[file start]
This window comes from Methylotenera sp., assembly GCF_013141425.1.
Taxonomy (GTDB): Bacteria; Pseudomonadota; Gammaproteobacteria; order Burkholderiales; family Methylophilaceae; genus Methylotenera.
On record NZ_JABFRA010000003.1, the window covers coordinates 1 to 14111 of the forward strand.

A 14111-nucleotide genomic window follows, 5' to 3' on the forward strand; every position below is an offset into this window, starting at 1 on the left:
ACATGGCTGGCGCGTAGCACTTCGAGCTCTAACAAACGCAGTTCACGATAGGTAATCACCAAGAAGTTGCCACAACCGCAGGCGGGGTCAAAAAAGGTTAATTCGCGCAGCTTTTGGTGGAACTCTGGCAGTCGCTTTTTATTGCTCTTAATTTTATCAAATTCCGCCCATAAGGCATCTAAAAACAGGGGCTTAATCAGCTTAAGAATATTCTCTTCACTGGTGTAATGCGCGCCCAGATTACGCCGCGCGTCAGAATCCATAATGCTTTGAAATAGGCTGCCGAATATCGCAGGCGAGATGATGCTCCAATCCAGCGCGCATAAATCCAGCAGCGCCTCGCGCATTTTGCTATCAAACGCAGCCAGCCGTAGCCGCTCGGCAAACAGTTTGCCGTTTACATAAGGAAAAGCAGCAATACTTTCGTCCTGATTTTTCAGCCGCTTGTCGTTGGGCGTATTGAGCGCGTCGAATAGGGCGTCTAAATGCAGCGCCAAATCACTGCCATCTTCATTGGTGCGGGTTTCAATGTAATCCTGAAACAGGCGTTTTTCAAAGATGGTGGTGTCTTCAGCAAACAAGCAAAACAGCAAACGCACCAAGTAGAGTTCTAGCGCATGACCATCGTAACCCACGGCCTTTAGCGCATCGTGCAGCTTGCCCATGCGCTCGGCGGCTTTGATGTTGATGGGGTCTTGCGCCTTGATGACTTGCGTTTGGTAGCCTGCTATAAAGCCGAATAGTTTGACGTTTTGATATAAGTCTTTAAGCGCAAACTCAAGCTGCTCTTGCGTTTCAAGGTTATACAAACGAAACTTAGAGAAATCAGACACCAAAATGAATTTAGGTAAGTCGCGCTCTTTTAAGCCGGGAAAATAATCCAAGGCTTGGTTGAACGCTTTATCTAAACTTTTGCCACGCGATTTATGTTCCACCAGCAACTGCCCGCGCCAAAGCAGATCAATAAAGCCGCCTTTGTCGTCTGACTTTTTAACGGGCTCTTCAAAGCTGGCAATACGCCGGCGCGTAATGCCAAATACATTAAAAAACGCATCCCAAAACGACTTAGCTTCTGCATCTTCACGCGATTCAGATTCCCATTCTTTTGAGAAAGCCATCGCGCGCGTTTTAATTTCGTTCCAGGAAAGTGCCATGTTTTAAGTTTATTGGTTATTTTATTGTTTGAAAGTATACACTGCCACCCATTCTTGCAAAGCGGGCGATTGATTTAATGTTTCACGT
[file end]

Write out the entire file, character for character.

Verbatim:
This window comes from Methylotenera sp., assembly GCF_013141425.1.
Taxonomy (GTDB): Bacteria; Pseudomonadota; Gammaproteobacteria; order Burkholderiales; family Methylophilaceae; genus Methylotenera.
On record NZ_JABFRA010000003.1, the window covers coordinates 1 to 14111 of the forward strand.

A 14111-nucleotide genomic window follows, 5' to 3' on the forward strand; every position below is an offset into this window, starting at 1 on the left:
ACATGGCTGGCGCGTAGCACTTCGAGCTCTAACAAACGCAGTTCACGATAGGTAATCACCAAGAAGTTGCCACAACCGCAGGCGGGGTCAAAAAAGGTTAATTCGCGCAGCTTTTGGTGGAACTCTGGCAGTCGCTTTTTATTGCTCTTAATTTTATCAAATTCCGCCCATAAGGCATCTAAAAACAGGGGCTTAATCAGCTTAAGAATATTCTCTTCACTGGTGTAATGCGCGCCCAGATTACGCCGCGCGTCAGAATCCATAATGCTTTGAAATAGGCTGCCGAATATCGCAGGCGAGATGATGCTCCAATCCAGCGCGCATAAATCCAGCAGCGCCTCGCGCATTTTGCTATCAAACGCAGCCAGCCGTAGCCGCTCGGCAAACAGTTTGCCGTTTACATAAGGAAAAGCAGCAATACTTTCGTCCTGATTTTTCAGCCGCTTGTCGTTGGGCGTATTGAGCGCGTCGAATAGGGCGTCTAAATGCAGCGCCAAATCACTGCCATCTTCATTGGTGCGGGTTTCAATGTAATCCTGAAACAGGCGTTTTTCAAAGATGGTGGTGTCTTCAGCAAACAAGCAAAACAGCAAACGCACCAAGTAGAGTTCTAGCGCATGACCATCGTAACCCACGGCCTTTAGCGCATCGTGCAGCTTGCCCATGCGCTCGGCGGCTTTGATGTTGATGGGGTCTTGCGCCTTGATGACTTGCGTTTGGTAGCCTGCTATAAAGCCGAATAGTTTGACGTTTTGATATAAGTCTTTAAGCGCAAACTCAAGCTGCTCTTGCGTTTCAAGGTTATACAAACGAAACTTAGAGAAATCAGACACCAAAATGAATTTAGGTAAGTCGCGCTCTTTTAAGCCGGGAAAATAATCCAAGGCTTGGTTGAACGCTTTATCTAAACTTTTGCCACGCGATTTATGTTCCACCAGCAACTGCCCGCGCCAAAGCAGATCAATAAAGCCGCCTTTGTCGTCTGACTTTTTAACGGGCTCTTCAAAGCTGGCAATACGCCGGCGCGTAATGCCAAATACATTAAAAAACGCATCCCAAAACGACTTAGCTTCTGCATCTTCACGCGATTCAGATTCCCATTCTTTTGAGAAAGCCATCGCGCGCGTTTTAATTTCGTTCCAGGAAAGTGCCATGTTTTAAGTTTATTGGTTATTTTATTGTTTGAAAGTATACACTGCCACCCATTCTTGCAAAGCGGGCGATTGATTTAATGTTTCACGT